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Hi all,

 

My wife immigrated from Canada to Boston last fall on the K1 visa and we got married a couple weeks later. No issues on that front. :) I was unemployed at the time, and have since managed only a temporary job without benefits. My dad is co-sponsoring her, and I'm on my stepmother's insurance plan until I turn 26 next month.

 

My wife applied for insurance through the Massachusetts HealthConnector. She was deemed ineligible for MassHealth (Medicaid), but eligible for ConnectorCare, which has basically zero costs and is for people with very low to no income. It's through a private insurance company (BMC) but offered through Massachusetts' public marketplace.

 

Is she allowed to use this insurance since it's not Medicaid? Or would it be violating the I-864? I assume she was denied MassHealth because she's not a permanent resident yet, but wouldn't she have been denied ConnectorCare as well? She told the HealthConnector agent her immigration situation and was told people in similar situations do the same thing.

 

If she can't use the insurance, and I don't have my own insurance to add her to, is there another option to ensure she's covered?

 

Thanks!

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My understanding is that receiving this (publicly assisted) health insurance is not weighed in an officer's decision as to whether or not she is likely to become a public charge. Indeed, she will be subject to the alternative penalty at some point if she is not covered - and, if you can't afford the marketplace premium, paying that alternative penalty (not technically a violation of the law) may be cheaper than health insurance - but that is just my opinion, not a legal one.

 

I found that info elsewhere on an immigration site .... "Zhang" something or other.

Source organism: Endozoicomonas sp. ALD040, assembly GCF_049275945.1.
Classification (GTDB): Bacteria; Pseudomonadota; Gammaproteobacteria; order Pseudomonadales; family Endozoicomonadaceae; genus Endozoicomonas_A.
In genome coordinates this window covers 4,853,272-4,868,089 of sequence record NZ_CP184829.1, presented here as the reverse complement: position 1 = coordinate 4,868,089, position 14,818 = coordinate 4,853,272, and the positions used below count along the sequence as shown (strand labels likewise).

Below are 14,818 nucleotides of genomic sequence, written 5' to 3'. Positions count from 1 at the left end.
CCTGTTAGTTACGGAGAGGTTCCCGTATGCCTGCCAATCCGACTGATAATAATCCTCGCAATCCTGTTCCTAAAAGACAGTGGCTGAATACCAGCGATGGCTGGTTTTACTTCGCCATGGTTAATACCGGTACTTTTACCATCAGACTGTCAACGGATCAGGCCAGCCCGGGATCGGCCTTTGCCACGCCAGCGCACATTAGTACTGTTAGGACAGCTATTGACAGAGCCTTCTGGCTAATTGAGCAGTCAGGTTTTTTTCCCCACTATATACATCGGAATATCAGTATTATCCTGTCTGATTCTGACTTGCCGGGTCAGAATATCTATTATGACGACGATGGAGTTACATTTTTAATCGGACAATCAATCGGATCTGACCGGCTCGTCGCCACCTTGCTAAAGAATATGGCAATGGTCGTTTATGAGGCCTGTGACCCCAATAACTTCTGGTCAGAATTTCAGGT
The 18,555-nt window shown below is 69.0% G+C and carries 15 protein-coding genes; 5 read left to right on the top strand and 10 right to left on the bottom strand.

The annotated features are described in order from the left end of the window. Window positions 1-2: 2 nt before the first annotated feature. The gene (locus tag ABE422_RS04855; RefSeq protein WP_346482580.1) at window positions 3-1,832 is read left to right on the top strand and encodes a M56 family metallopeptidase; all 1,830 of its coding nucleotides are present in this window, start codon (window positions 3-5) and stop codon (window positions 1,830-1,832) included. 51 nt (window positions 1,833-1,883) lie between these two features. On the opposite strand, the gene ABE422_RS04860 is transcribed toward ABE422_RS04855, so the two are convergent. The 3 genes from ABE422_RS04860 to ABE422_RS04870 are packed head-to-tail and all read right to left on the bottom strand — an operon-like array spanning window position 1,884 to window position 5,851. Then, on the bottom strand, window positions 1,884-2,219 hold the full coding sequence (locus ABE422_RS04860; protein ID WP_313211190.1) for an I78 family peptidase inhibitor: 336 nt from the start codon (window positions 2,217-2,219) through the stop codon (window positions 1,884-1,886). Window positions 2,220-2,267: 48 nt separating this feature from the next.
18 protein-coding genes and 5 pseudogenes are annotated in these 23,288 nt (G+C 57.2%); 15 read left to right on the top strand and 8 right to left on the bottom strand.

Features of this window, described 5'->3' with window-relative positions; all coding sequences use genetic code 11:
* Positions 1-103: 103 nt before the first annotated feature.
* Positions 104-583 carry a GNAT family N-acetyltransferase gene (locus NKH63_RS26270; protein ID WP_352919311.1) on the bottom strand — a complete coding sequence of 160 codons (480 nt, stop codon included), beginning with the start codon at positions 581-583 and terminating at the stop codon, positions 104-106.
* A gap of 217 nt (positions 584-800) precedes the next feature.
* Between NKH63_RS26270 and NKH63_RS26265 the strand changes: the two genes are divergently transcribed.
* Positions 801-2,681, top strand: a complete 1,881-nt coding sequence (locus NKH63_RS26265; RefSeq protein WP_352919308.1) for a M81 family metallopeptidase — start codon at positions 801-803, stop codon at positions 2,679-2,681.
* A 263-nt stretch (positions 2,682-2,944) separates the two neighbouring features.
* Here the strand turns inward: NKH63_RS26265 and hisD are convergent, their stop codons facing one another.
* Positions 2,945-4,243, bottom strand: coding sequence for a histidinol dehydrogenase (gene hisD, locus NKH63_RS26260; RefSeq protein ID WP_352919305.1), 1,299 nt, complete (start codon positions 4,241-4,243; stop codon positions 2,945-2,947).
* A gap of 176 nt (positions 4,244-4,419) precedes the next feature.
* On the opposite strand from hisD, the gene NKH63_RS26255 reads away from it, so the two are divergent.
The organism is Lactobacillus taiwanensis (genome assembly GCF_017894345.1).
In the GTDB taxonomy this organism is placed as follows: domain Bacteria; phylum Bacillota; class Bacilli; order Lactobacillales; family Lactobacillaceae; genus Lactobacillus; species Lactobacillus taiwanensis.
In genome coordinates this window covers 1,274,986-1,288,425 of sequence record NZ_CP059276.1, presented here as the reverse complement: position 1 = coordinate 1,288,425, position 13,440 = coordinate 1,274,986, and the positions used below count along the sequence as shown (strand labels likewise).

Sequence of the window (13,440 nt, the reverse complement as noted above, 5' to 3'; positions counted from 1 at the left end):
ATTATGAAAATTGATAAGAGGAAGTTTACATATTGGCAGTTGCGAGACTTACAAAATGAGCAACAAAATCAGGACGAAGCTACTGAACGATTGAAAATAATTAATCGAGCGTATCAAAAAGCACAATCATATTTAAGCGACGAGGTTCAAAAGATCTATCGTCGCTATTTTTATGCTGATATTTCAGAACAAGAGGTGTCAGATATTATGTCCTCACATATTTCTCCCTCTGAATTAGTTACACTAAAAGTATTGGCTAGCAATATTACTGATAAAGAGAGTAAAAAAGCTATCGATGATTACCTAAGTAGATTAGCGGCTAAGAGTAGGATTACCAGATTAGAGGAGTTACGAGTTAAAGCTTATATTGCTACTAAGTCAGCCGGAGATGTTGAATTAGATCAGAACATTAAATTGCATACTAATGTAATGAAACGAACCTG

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10 hours ago, Greg.D. said:

My understanding is that receiving this (publicly assisted) health insurance is not weighed in an officer's decision as to whether or not she is likely to become a public charge. Indeed, she will be subject to the alternative penalty at some point if she is not covered - and, if you can't afford the marketplace premium, paying that alternative penalty (not technically a violation of the law) may be cheaper than health insurance - but that is just my opinion, not a legal one.

 

I found that info elsewhere on an immigration site .... "Zhang" something or other.

Thanks for your help! I think I remember reading that too. Thing is, her health plan has no premiums, deductibles, or copays, so it functions sort of like medicaid, but she can only see doctors in her insurance network instead of going virtually anywhere as with medicaid. I'm more worried about having to repay these benefits (because they might be "means-tested") than about being considered a public charge. 

 

Moreover, I thought I recall reading somewhere (though I can't remember where) that the I-864 applied only once the AOS is accepted and she's a permanent resident but not necessarily before? I'm just wondering if anyone has insight on this, can confirm, refute, etc.

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